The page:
Our ID generation system consisted of 7 functions which we defined: 1. A 'main' function. 2. Function for asking user to enter password. 3. Function for authenticating the user. 4. Function for asking user to enter the ID details. 5. 2 Functions for validating whether the names entered are of correct format. 6. Function to print the ID

After these steps, we got the generated ID as:

+————————————————————————————————————+ | |
| | | █████╗███╗ █████╗ ██╗ ██████╗██████████████╗ | | ██╔══██████╗ ██████║ ██║ ██╔═══████╔════██╔════╝ | | █████████╔████╔████║ █████████║ ████████████████╗ | | ██╔══████║╚██╔╝████║ ██╚════██║ ██╚════██╚════██║ | | ██║ ████║ ╚═╝ ██╚██████╔╝ ╚██████╔██████████████║ | | ╚═╝ ╚═╚═╝ ╚═╝╚═════╝ ╚═════╝╚══════╚══════╝ | | | | | | MEMBER – M Abdullah |
+============================================================+ | Slack Username: M Abdullah | +————————————————————————————————————+ | MOTHER'S NAME: Ayesha Saleem | +————————————————————————————————————+ | FATHER'S NAME: M Saleem Ali | +————————————————————————————————————+

After successfully completing the project, we were given an assignment by Rahul Bhai and the session was concluded.

 
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from Yashvarshney

HELLO EVERYONE, I (YASH VARSHNEY student of CSE 2nd year) is back again with my second blog on the second session of PYTHON by Rahul bhaiya. Initially, he started with the revision of the previous session on Python. Then he introduced all of us with the project on which we are going to work i.e. ID GENERATOR SYSTEM.

The following project contains the use of: 1. Looping 2. Reading/Writing something from/to a file. 3. Functions in Python 4. Hashing

He introduced us with for and while loops used in python with the help of examples of printing natural numbers and Fibonacci sequence. Moreover, he introduced us with the list and its functions like range and length.

Proceeding to the project on ID generator he introduced us with the way of reading a txt file using predefined functions. Then he told us the way of getting a name from the user and check it whether user entered a name of a correct format or not by using isaplha() function. Then, we got familiar with the way of taking password from the user which cannot be seen by the any other person sitting beside by using getpass function of getpass library. Furthermore, he introduced us with the “hashlib” library which is used to encode the password stored on a text file. Again, he introduced us with the method of creating a table and importing an image on the program. Further he taught us about the f strings and it’s uses.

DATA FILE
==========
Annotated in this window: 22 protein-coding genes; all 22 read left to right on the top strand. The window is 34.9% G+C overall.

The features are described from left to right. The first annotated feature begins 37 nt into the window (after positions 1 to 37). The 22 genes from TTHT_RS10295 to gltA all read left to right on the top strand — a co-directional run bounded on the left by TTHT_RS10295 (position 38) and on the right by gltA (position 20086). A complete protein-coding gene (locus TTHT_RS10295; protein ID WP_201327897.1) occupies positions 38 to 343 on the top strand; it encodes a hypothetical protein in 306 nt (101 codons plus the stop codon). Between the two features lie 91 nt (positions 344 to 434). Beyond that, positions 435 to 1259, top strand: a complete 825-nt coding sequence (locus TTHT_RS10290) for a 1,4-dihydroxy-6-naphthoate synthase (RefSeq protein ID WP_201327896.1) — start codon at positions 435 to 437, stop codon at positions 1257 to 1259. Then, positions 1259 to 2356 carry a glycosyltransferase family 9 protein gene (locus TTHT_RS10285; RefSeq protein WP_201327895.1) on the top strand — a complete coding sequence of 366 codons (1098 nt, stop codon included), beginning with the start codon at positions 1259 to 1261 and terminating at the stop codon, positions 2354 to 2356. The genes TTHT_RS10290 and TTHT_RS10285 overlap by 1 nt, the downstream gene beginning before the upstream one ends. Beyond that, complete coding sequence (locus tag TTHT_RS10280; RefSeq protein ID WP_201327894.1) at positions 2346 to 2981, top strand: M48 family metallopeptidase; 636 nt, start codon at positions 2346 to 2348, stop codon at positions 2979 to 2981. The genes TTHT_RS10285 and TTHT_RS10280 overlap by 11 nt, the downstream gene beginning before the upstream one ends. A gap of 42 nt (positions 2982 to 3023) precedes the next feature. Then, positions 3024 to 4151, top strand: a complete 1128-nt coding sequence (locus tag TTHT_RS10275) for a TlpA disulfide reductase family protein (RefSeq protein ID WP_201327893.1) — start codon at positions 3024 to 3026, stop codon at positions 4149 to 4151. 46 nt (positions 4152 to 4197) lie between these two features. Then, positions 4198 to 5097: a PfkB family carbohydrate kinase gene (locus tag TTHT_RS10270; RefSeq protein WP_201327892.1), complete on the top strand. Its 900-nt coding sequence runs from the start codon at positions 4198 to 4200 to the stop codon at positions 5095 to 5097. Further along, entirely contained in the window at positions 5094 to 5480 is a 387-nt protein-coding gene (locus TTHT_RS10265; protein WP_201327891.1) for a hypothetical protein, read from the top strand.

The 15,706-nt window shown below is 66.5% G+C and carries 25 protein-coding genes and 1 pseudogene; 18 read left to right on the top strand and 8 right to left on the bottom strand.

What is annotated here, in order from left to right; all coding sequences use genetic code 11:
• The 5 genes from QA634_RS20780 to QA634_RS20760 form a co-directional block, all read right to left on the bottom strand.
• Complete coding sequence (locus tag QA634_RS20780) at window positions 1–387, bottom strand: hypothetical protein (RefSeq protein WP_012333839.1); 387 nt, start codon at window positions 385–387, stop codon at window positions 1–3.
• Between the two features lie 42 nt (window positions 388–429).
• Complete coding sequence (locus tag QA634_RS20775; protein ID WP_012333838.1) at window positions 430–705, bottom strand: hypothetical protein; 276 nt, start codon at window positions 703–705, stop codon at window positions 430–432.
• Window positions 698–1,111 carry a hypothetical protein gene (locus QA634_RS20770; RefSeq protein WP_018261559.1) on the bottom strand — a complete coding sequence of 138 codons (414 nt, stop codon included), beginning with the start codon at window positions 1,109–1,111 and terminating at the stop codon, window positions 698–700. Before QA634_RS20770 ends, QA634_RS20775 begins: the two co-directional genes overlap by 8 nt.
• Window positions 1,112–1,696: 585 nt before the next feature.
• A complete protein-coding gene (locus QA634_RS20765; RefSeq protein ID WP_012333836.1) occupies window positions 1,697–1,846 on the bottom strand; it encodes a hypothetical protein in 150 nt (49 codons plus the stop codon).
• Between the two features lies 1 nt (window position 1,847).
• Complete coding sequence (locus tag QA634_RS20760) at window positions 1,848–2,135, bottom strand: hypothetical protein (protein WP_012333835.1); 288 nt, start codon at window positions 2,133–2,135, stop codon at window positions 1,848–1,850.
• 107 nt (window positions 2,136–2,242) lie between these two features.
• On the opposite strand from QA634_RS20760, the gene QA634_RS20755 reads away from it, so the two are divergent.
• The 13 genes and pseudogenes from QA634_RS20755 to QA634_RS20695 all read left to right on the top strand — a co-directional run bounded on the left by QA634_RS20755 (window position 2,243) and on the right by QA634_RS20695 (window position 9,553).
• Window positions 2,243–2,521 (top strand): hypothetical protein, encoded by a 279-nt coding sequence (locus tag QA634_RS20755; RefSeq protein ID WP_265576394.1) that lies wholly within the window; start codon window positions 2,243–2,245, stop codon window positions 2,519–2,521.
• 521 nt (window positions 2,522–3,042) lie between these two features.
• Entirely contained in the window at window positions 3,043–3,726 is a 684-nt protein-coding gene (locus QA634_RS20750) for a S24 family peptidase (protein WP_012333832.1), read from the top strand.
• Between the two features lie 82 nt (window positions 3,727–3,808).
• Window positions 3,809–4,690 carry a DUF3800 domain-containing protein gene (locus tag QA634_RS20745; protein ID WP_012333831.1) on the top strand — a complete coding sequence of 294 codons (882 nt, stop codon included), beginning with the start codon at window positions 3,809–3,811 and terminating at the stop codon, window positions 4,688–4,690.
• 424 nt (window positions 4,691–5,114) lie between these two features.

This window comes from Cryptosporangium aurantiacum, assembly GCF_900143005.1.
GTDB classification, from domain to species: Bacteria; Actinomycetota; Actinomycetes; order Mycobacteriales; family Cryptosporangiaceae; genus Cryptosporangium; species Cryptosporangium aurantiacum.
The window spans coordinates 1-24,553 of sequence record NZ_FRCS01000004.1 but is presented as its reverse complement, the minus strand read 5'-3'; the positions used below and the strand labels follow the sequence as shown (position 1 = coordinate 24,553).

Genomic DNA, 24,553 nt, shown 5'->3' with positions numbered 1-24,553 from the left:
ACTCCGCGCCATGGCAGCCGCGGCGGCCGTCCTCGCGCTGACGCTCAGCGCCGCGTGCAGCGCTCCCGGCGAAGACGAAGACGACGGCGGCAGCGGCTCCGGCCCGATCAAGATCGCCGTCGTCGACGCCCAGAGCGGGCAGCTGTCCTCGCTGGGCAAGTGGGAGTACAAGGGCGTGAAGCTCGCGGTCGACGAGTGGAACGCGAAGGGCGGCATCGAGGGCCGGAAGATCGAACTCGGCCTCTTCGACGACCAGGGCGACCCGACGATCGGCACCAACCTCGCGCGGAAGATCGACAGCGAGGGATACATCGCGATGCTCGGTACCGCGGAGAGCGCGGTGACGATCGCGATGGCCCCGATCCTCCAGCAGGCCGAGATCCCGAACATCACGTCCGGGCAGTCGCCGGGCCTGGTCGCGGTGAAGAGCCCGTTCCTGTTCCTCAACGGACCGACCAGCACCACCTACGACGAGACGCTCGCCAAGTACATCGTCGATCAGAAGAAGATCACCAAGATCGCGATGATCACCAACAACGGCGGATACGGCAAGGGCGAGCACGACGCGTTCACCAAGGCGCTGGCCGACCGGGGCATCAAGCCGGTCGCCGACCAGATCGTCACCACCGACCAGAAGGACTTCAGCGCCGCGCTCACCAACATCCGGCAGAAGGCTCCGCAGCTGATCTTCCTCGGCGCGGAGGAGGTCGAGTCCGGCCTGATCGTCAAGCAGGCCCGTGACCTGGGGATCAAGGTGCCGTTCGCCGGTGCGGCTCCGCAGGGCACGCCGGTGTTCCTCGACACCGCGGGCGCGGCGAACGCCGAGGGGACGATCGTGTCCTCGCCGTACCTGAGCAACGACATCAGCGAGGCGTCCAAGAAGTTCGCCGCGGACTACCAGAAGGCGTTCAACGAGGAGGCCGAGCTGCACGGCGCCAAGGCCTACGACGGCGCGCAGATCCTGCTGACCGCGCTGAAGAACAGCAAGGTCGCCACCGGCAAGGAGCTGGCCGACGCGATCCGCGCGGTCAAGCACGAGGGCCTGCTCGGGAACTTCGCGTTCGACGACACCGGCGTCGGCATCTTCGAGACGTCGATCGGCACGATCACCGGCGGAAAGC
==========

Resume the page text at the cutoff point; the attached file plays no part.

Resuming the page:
And finally with the help of above libraries and functions we are able to create an ID generator system which looks like as such:

+———————————————————————————–+ | | | | | █████╗███╗ █████╗ ██╗ ██████╗██████████████╗ | | ██╔══██████╗ ██████║ ██║ ██╔═══████╔════██╔════╝ | | █████████╔████╔████║ █████████║ ████████████████╗ | | ██╔══████║╚██╔╝████║ ██╚════██║ ██╚════██╚════██║ | | ██║ ████║ ╚═╝ ██╚██████╔╝ ╚██████╔██████████████║ | | ╚═╝ ╚═╚═╝ ╚═╝╚═════╝ ╚═════╝╚══════╚══════╝ | | | | | | MEMBER – YASH VARSHNEY | +=======================================================+ | Slack Username: yashvarshney | +———————————————————————————–+ | MOTHER'S NAME: REEMA VARSHNEY | +———————————————————————————–+ | FATHER'S NAME: RANJEET VARSHNEY | +———————————————————————————–+

Lastly, he gave us an assignment to make many more of this type like our school identity card.

This is all about the second session on python. Thank you….

 
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from abishaziz01

Hello everyone! I am Abish Aziz, a student of 2nd year B.Tech Compute engineering from Zakir Husain college of Engineering & Technology, Aligarh Muslim University. This is my first Blog and I will be taking about the lecture session of “PYTHON” by Rahul bhaiya on Slack. After the first session we knew the basic structure of a Python program. We discussed about variables in python, about operators, and also about conditional statements(if – elif – else). So in this session our target was to make an ID generating system, complete with authentication system. For making this system we had to study about: 1. Loops 2. Reading/ Writing something in file 3. Functions 4. Hashing

Then we started with Loops we studied about while loop. while condition: statement1 statement2 We discussed a problem from website link: https://pymbook.readthedocs.io/en/latest/looping.html. We came to know about (a, b = b, a+b) which I never saw in C language. During the discussion, List was also introduced where we can store data of different variables.

Then we started our discussion on reading and writing files using codes. with open('test.txt') as f: text = f.readline() text = f.readline() print(text)

We then discussed about creating functions, and also how to use inbuilt functions such as math function. pip was also introduced to install non-built libraries. And also how to install vulture library and use it.

After that due to shortage of time a next session was organized from 9:30 pm. Our discussion went on to accepting password and python has a special library for accepting passwords(getpass). Then we discussed about hashing. Where instead of storing password as text, we store the hashed value of password (which even if someone sees, they cannot know our password). And finally we came on the topic of printing ID. This topic looked easy but actually was most difficult part of the session. We were told to check the link: https://pypi.org/project/texttable/ We made different functions to authenticate password, to get user information, etc. And called them in our main function in sequence. def main(): password = getpass(“Enter admin password: “) if authenticate(password): uinfo = getuserinfo() printid(u_info)